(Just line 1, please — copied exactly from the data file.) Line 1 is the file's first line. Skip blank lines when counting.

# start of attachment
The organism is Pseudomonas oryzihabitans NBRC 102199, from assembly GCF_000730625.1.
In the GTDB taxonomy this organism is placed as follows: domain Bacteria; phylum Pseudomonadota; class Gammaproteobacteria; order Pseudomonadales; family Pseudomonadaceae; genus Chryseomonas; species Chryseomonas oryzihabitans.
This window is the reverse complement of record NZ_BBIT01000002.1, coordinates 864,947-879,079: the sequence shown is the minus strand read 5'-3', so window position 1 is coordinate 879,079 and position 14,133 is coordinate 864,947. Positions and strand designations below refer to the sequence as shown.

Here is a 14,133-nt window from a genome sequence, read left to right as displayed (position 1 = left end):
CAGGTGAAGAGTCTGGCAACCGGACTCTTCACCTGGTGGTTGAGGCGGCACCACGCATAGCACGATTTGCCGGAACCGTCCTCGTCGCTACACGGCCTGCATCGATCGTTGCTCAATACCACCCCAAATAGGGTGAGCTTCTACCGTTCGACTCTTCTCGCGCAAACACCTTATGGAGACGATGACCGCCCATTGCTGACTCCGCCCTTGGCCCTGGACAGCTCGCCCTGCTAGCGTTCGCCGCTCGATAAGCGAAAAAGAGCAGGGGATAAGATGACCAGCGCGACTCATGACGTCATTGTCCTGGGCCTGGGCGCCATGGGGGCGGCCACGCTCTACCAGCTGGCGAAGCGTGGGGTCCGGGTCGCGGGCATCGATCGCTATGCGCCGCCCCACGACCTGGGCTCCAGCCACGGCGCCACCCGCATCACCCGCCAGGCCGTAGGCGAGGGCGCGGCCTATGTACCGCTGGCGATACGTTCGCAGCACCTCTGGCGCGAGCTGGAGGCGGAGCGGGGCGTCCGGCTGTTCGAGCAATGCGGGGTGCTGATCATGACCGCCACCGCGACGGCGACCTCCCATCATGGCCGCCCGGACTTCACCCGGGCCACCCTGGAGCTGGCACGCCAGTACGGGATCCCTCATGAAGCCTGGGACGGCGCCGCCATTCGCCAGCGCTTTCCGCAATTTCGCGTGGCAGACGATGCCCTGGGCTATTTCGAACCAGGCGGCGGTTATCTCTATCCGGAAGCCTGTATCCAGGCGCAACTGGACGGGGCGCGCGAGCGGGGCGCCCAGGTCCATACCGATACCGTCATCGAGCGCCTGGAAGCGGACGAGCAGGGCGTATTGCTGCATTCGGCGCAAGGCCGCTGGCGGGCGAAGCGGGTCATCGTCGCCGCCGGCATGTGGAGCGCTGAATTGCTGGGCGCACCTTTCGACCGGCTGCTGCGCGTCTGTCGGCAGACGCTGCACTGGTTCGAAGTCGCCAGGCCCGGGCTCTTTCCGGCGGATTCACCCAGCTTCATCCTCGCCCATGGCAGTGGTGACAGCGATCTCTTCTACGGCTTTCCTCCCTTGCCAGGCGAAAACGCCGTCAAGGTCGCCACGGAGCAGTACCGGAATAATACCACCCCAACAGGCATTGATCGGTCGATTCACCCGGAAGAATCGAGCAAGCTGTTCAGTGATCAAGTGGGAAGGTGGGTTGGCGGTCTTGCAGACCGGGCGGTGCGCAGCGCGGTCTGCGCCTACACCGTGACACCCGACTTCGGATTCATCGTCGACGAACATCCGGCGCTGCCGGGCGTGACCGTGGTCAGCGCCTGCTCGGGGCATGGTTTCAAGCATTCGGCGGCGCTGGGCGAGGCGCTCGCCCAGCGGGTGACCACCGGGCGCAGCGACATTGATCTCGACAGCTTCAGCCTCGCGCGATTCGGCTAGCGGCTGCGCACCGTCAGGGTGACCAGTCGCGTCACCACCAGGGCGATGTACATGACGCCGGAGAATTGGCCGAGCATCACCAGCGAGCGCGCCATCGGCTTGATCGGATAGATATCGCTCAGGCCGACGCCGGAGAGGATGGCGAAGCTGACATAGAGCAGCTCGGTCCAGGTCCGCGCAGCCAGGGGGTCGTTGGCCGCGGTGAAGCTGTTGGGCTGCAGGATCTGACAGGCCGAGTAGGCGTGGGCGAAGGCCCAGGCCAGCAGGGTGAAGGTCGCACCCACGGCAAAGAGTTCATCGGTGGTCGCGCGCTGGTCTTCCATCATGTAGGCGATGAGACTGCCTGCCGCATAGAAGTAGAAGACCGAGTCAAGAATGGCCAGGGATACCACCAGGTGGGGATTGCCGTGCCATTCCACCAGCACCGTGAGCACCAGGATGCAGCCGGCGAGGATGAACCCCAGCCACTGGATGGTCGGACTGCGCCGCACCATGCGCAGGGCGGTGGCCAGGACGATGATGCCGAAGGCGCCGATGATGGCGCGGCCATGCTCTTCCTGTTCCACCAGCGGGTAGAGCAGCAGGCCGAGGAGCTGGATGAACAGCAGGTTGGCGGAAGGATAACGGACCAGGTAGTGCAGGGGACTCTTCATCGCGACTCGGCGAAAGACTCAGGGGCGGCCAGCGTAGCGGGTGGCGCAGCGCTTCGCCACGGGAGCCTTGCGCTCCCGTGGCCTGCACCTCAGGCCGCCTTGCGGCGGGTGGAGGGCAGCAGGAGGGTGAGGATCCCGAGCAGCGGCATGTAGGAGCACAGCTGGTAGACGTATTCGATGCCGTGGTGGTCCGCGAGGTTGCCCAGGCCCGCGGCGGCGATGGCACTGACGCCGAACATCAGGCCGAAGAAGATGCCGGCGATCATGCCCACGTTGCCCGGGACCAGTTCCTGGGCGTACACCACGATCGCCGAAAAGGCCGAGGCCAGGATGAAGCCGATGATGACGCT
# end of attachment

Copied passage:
The organism is Pseudomonas oryzihabitans NBRC 102199, from assembly GCF_000730625.1.